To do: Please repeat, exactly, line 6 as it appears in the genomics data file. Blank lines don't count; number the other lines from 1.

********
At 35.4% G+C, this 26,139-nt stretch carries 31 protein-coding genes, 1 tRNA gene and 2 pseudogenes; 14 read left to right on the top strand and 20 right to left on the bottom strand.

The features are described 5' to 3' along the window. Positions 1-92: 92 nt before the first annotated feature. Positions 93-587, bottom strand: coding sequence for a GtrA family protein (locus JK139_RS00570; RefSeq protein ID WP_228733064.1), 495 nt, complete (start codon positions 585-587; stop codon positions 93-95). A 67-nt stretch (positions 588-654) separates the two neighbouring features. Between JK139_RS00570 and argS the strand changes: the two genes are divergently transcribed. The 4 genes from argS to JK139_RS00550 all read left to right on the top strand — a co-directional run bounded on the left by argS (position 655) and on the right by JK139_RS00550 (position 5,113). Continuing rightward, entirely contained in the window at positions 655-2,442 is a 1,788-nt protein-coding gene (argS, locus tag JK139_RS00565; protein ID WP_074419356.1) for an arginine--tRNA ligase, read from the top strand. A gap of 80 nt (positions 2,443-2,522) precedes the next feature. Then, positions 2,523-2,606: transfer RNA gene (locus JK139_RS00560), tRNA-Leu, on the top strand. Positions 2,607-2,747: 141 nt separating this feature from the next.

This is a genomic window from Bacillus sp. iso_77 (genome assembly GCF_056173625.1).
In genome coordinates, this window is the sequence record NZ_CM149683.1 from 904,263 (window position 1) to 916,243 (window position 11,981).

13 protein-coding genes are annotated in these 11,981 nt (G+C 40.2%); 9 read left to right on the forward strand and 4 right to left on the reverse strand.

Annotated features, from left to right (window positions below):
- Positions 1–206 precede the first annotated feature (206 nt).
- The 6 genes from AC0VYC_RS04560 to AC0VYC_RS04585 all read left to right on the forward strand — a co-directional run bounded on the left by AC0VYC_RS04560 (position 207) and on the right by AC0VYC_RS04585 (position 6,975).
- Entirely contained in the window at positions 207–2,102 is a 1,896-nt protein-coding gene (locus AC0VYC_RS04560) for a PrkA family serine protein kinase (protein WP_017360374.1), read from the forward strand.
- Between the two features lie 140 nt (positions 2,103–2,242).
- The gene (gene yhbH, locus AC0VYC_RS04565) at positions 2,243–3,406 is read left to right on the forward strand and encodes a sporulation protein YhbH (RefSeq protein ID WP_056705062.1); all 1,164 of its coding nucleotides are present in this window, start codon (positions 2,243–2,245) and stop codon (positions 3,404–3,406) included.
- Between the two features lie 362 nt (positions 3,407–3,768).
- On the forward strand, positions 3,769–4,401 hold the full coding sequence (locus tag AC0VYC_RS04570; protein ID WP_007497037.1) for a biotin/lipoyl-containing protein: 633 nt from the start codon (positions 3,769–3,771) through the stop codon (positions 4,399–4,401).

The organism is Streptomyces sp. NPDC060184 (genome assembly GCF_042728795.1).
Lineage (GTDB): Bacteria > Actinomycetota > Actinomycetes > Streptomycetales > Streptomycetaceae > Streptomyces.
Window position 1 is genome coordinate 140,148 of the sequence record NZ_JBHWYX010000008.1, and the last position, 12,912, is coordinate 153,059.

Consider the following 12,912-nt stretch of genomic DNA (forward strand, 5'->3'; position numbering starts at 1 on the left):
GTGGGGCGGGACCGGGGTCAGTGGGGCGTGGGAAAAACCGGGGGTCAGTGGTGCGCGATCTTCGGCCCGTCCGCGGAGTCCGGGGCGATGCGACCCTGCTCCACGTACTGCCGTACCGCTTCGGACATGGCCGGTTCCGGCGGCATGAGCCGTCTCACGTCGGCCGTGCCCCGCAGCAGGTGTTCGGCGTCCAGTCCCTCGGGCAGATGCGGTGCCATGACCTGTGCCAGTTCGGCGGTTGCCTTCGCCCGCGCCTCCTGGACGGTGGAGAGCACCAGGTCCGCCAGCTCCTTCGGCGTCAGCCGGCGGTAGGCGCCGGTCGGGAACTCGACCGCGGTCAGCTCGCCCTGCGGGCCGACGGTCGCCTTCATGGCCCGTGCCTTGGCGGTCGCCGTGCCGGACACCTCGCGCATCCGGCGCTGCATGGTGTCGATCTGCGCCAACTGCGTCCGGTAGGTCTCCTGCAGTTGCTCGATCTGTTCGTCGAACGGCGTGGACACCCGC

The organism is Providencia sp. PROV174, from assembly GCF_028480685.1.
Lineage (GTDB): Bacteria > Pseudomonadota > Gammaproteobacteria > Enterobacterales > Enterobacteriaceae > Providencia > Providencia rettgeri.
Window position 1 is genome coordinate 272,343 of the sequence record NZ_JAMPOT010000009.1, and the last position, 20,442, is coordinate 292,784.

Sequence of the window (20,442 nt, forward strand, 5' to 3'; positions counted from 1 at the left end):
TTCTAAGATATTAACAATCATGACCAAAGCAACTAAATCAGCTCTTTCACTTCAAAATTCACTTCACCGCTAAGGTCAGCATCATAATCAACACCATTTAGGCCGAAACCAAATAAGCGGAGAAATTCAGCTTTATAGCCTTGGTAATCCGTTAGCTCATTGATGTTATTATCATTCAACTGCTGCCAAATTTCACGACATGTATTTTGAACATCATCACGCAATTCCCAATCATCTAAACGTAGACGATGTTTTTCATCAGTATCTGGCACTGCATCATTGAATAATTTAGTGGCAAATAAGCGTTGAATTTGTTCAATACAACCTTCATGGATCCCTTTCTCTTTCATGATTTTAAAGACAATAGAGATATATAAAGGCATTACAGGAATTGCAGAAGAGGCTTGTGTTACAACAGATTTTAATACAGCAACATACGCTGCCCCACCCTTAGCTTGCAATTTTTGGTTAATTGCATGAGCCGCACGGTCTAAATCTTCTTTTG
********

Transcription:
Annotated features, from left to right (window positions below):